Why would people be so resistant to people being treated like people? I ask you to start supporting and helping these people who are speaking up about inequality, diversity and damaging power dynamics. The point of these reactions and these kinds of radical groups of people is to silence marginalised communities. They don't seem to understand that losing privilege is not the same as being oppressed. It is not a bad thing for privileged people to start questioning and losing some of their privileges when those privileges cause so much harm and damage to themselves and. They don't seem to make anyone happy - the privileged included.
The Future Better be Diverse - Deal with it. Celebrate it
Can you imagine the future if we don’t address inequality? When the shit hits the fan environmentally and socially the most marginalised people - which is most of the people in the world – are going to really suffer. So yeah, we better start giving a shit.
The online community and the gaming community are comprised of a certain demographic. Largely because of neo-colonial history, these are the countries who have the biggest online presence. This is usually Anglo-American or European people. White Anglo-American men are usually the most vocally. There is an illusion that this is space is 'their space'. It has become another site of patriarchy and now a small demographic dominates online world. Digital world is very important, and some might say equally important, than the non-virtual world. But it will become more diverse in the future, as there are going to be millions more joining the internet in the future, largely from countries such as africa (only 17% regularly accesses the internet at the moment) and other groups that are rarely represented.
The gaming industry is also aiming to spread itself more into diverse markets – primarily to make more money from varied users and audience members. These issues need continually addressing, therefore, so that we make sure that these spaces aren't colonised by oppressive groups of people. We should all have the right to play and access the internet, and any attempts to express a view that is not in line with MRA, or neo-colonial toxic masculine modes of thinking should not be threatened and silenced. They should not be policed. Surely, that represents how very bad these power dynamics have become? I would urge people to support their buddies who explore gender studies, power dynamics, and feminism. It is not an easy field to exist in, I can promise you that.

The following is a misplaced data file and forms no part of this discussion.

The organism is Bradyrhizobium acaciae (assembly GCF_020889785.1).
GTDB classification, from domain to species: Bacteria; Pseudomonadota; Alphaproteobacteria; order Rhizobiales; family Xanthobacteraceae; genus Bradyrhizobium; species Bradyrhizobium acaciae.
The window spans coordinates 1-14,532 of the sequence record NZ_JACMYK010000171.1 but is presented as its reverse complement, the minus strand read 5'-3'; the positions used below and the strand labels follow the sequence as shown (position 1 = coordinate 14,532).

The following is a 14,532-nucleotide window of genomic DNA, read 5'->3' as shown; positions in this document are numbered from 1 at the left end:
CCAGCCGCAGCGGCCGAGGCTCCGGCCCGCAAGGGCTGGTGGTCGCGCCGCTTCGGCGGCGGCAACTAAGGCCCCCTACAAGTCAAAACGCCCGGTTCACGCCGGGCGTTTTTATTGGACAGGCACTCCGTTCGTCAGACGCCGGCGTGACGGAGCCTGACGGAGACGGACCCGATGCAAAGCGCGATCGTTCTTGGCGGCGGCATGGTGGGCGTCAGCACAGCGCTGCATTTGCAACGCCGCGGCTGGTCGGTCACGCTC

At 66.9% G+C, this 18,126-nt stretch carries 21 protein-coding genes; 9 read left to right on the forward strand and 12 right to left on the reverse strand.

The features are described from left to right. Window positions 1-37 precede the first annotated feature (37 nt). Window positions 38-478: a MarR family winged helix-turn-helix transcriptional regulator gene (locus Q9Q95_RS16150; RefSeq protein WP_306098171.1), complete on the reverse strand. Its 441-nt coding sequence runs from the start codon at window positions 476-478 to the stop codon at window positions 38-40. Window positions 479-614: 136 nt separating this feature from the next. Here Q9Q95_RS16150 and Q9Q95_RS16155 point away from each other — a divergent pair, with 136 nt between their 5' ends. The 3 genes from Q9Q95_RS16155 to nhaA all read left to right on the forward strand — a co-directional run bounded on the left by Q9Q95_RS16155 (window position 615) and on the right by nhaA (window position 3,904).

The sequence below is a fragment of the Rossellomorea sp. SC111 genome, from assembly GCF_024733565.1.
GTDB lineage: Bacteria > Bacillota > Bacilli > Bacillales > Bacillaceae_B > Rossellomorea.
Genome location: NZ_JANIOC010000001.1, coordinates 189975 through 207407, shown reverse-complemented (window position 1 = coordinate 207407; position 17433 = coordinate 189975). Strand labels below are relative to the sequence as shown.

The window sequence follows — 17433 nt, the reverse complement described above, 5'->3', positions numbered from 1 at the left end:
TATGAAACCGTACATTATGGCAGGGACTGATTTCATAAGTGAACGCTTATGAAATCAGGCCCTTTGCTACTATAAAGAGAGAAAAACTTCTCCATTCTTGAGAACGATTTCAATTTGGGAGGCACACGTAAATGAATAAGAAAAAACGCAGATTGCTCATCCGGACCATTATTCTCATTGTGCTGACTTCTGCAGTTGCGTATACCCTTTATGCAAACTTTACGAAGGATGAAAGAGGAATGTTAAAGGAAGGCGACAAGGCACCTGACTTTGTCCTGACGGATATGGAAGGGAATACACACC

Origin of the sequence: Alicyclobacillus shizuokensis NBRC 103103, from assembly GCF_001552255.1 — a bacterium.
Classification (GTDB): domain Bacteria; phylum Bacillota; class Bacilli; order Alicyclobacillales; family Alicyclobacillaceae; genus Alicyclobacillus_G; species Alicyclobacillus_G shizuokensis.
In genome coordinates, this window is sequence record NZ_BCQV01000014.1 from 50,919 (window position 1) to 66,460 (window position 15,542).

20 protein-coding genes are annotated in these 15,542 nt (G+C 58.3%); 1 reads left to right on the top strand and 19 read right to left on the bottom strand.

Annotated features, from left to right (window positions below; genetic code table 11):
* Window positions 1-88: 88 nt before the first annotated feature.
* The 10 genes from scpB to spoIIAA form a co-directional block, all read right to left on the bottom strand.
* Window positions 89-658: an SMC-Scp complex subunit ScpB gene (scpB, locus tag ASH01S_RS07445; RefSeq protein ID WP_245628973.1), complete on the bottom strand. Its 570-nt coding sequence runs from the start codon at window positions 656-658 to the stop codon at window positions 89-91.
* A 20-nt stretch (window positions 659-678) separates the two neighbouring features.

Rant over :) <3
Content Note: Disturbing themes below.
The festival/hippy/psychedelic community is becoming filled with rich techies, take Burner for example. One of the problems of having a community brimming with extremely privileged people possessing a lot of power is that when things go wrong, the community doesn't want to lose their privileges and so doesn't help or really address the issues. This makes people feel able to do as they please. I've just watched The perfect storm: building a crypto-utopia in Puerto Rico and was left feeling incredibly disturbed and angry. These are clear neo-colonial practices that these white neo-hippy technies are imposing on the local communities. Don't get me wrong, I'm kind of joking in a way when I say that I hate hippies. It has become almost comical, a way for me to deal with what I went through in these spaces. In terms of actually being an ecofeminist, i'm still a bit of a hippy. I mean, I talk to plants for gods sake. <3 It doesn't mean when I meet a hippy I dislike them immediately or that I don't have hippy loved ones. This anger comes from a fully-fledged ex hippy. I spent 8 years committed to hippy and psychedelic communities, ones which I have thankfully left due to experiencing a huge amount of trauma there. I can't distinguish what I went though from an experience of someone leaving cult. It was really difficult trying to leave - it was incredibly painful extracting myself.